TAX-SAVING BILL: A segment of homeowners are in line for some real estate tax relief if Governor George Pataki signs a bill introduced by state Senator Frank Padavan (R-C/Bellerose) which has passed, both houses.

The bill applies to homeowners whose homes were built on land that had previously been owned by the city and thus was commercially zoned. Even after the homes are built on these properties, which were taken by the city for tax delinquencies, the new homeowners are taxed under the higher commercial tax rate because the city assessor’s office doesn’t do the paperwork quickly enough to change the tax classification to residential.

To speed up the change, Padavan’s bill lets the city’s Department of Finance take on this job because he figures that bureau can get the job done quicker. Padavan said that since this type of housing was built since 1987 under the Urban Development Action Area Project (UDAPP) program, about 800 homes have been built each year. That’s about 10,000 homes where a lower tax rate would be welcomed.

PROTECT PRIVACY: Anticipating that the transmission of unsolicited e-mail advertisements will become a major problem in the future, Assemblymember Margaret Markey (D-Maspeth) has introduce a bill to require the sender of such an ad to sign their message and also include their name, address and telephone number so anyone who wants to can contact the advertiser off-line to request that his name be removed from the advertiser’s contact list. An advertiser would be fined $100 for each unsolicited e-mail message.

This is just one item of Markey’s privacy protection legislation, which is supported by both Assembly Speaker Sheldon Silver and Attorney General Eliot Spitzer, Markey said. She said her bill will "strengthen an individual’s control over personal information and limit exposure to financial and possibly personal harm."

ONORATO WELCOMES OLD FRIENDS: It’s been quite a few years since state Senator George Onorato gave up a union leader’s career to go to the senate, but present-day labor leaders still can be counted among his top supporters. Several were in attendance last Wednesday night when Onorato hosted a fundraiser, among them representatives of the police, firefighters and fire officers unions among others. In all, about 350 tickets were sold at $75 per ticket to help Onorato retire last year’s left over re-election expenses.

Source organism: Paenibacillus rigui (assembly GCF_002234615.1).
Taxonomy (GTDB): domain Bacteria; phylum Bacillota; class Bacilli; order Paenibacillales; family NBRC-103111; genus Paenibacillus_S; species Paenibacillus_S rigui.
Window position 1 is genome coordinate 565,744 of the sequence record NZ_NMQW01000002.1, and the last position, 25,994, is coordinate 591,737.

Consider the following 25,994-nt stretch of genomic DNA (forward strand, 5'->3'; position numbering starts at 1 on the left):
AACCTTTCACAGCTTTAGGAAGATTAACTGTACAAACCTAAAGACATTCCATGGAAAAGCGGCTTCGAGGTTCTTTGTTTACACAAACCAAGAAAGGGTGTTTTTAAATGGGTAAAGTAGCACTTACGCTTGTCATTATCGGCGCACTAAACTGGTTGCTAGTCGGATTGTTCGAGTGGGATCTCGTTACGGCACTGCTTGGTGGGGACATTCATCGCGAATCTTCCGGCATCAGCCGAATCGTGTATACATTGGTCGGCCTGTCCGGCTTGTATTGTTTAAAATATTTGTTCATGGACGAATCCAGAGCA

On the legislative front, Onorato said that the pesticide notification bill introduced by the Republicans "Falls far short of the goal of letting all New Yorkers know when noxious and possibly carcinogenic chemicals are being applied on their neighbors’ lawns."

Onorato explained that the GOP bill applies only to New York City, Westchester, Nassau and Suffolk, but the bill "flies in the face of evidence that cancer rates are particularly high" outside the city, so the bill’s coverage should be expanded and applied statewide. Democrats tried to amend the Senate bill to do this but that strategy didn’t pass. Onorato hopes his plan will be adopted when an Assembly-Senate conference committee takes up the bills.

SCHUMER ALSO EYES INTERNET: United States Senator Charles Schumer (D-New York) is also concerned about possible illegal and harmful uses on the Internet. He called on Senate Banking Chairman Phil Gramm (R-Texas) to hold hearings on his [Schumer’s] Online Investor Protection bill, which aims to crack down on Internet fraud." Con artists are taking the old scams and simply applying them to the Internet," Schumer stated.

Under his bill, penalties for Internet fraud would be doubled and funding for the Securities and Exchange Commission (SEC) would be increased to root out fraud. The legislation would also require online brokers and investment advisors to provide Internet links to investor education and fraud prevention web sites.

In another action, Schumer recently appointed Pedro Arboleda, a business development and marketing specialist, to his staff to pursue Schumer’s efforts to keep jobs in upstate New York and to attract new jobs to the region.

MALTESE HELPS CRIME VICTIMS: Concerned that the current compensation received by crime victims is "pitifully insufficient," state Senator Serphin Maltese (R-C-Middle Village) has filed legislation to allow past earnings to be considered in awards by the Crime Victims Compensation Board.